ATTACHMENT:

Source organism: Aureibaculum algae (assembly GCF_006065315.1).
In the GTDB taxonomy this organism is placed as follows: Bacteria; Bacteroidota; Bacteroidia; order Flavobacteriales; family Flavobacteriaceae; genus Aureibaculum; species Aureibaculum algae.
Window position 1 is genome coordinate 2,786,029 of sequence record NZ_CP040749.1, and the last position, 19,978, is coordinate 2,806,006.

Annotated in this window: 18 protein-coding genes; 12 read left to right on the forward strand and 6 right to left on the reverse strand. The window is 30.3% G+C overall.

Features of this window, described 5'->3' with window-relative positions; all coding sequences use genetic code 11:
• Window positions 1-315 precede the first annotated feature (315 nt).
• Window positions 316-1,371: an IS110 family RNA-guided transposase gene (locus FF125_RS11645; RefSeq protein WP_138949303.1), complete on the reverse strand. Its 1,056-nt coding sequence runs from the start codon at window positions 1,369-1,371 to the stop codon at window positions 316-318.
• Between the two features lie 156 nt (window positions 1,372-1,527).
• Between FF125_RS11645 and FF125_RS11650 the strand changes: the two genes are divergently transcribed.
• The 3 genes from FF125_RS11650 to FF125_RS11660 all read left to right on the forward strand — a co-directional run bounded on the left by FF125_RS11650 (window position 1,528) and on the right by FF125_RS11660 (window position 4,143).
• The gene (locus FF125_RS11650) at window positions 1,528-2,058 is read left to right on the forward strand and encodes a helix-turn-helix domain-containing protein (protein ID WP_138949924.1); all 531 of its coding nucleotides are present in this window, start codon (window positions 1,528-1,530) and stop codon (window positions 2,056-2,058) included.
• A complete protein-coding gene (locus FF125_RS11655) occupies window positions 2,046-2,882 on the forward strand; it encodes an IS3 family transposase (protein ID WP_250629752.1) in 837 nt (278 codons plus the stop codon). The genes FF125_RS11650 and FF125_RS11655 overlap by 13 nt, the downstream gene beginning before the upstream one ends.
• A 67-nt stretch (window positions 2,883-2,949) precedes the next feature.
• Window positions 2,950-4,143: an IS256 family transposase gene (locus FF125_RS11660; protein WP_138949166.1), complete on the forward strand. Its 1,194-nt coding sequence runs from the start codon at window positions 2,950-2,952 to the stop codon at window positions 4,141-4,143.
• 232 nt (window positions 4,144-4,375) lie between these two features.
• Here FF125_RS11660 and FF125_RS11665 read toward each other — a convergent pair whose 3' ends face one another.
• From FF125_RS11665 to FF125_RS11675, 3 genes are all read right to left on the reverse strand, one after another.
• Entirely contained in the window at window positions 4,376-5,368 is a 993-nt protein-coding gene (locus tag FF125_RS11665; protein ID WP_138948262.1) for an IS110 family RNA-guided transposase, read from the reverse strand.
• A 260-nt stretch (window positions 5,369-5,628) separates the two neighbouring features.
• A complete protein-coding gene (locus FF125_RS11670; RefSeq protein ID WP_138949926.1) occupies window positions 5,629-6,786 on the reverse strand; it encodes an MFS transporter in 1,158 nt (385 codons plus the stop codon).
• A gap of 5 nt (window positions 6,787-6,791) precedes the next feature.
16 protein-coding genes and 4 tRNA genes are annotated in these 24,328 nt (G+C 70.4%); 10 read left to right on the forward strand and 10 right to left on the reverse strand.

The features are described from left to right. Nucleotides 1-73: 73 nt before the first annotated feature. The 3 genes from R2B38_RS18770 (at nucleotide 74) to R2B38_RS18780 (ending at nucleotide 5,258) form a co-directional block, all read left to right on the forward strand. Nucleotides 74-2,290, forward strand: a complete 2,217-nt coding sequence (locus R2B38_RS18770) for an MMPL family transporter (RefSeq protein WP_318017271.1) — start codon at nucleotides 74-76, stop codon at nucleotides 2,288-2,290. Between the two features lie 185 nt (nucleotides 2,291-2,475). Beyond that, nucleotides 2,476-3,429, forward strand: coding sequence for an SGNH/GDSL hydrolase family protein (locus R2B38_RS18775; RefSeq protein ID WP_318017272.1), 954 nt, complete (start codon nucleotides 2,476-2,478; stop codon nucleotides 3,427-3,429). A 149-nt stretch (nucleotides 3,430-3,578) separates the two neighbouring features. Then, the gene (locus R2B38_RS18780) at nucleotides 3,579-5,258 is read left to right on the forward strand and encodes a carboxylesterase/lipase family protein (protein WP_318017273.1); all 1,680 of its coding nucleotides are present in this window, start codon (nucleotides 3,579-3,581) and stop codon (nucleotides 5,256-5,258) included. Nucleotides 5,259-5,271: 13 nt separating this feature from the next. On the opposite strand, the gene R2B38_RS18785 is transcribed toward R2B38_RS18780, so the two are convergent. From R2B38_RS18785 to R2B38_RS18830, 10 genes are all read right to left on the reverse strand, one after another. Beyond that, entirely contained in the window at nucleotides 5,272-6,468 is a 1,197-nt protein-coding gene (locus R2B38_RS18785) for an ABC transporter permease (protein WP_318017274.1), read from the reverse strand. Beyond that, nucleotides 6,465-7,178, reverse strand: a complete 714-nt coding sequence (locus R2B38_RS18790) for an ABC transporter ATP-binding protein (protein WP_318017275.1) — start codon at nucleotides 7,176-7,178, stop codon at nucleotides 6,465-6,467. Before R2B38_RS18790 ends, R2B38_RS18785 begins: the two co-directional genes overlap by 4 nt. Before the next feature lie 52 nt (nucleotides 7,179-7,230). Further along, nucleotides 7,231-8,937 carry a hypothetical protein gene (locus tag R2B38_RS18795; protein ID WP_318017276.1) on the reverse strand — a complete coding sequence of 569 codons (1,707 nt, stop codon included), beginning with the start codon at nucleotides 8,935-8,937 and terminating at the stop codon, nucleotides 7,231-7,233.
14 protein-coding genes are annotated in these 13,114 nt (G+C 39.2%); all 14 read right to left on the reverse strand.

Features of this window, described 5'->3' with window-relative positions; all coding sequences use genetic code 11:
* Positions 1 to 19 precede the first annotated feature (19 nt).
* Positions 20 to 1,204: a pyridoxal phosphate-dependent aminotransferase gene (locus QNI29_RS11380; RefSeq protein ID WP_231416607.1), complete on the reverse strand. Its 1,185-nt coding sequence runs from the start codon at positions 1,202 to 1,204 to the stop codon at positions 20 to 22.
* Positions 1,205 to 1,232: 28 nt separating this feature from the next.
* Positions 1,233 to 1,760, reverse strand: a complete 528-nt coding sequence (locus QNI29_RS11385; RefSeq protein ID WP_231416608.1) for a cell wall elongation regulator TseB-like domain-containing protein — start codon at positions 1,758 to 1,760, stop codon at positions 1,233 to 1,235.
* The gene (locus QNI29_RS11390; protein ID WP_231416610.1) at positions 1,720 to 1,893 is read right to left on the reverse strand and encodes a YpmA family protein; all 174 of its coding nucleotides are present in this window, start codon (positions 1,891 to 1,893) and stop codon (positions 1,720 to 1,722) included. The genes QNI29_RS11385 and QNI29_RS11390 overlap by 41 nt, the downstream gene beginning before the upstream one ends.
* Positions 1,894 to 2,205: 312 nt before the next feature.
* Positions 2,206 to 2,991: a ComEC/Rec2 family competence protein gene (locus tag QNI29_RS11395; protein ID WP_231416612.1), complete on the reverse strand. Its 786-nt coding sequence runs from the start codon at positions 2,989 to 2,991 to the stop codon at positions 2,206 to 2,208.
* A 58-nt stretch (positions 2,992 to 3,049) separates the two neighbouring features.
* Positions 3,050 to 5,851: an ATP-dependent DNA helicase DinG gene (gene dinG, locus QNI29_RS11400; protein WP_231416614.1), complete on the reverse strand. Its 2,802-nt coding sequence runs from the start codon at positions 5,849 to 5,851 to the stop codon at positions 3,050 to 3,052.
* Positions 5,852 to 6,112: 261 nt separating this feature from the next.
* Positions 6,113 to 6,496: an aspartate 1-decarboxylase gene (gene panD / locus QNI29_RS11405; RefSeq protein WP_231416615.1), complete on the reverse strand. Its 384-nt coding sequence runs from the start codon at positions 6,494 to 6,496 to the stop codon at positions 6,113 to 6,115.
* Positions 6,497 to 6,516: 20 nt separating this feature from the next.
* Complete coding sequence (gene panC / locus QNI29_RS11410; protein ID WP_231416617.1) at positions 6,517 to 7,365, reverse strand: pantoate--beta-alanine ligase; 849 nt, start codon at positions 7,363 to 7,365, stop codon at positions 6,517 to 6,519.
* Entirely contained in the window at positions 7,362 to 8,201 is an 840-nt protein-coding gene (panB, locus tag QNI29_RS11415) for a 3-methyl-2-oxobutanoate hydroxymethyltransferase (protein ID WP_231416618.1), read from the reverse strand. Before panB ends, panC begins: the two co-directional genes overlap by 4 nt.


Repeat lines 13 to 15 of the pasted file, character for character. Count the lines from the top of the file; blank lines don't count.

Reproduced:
• A 67-nt stretch (window positions 2,883-2,949) precedes the next feature.
• Window positions 2,950-4,143: an IS256 family transposase gene (locus FF125_RS11660; protein WP_138949166.1), complete on the forward strand. Its 1,194-nt coding sequence runs from the start codon at window positions 2,950-2,952 to the stop codon at window positions 4,141-4,143.
• 232 nt (window positions 4,144-4,375) lie between these two features.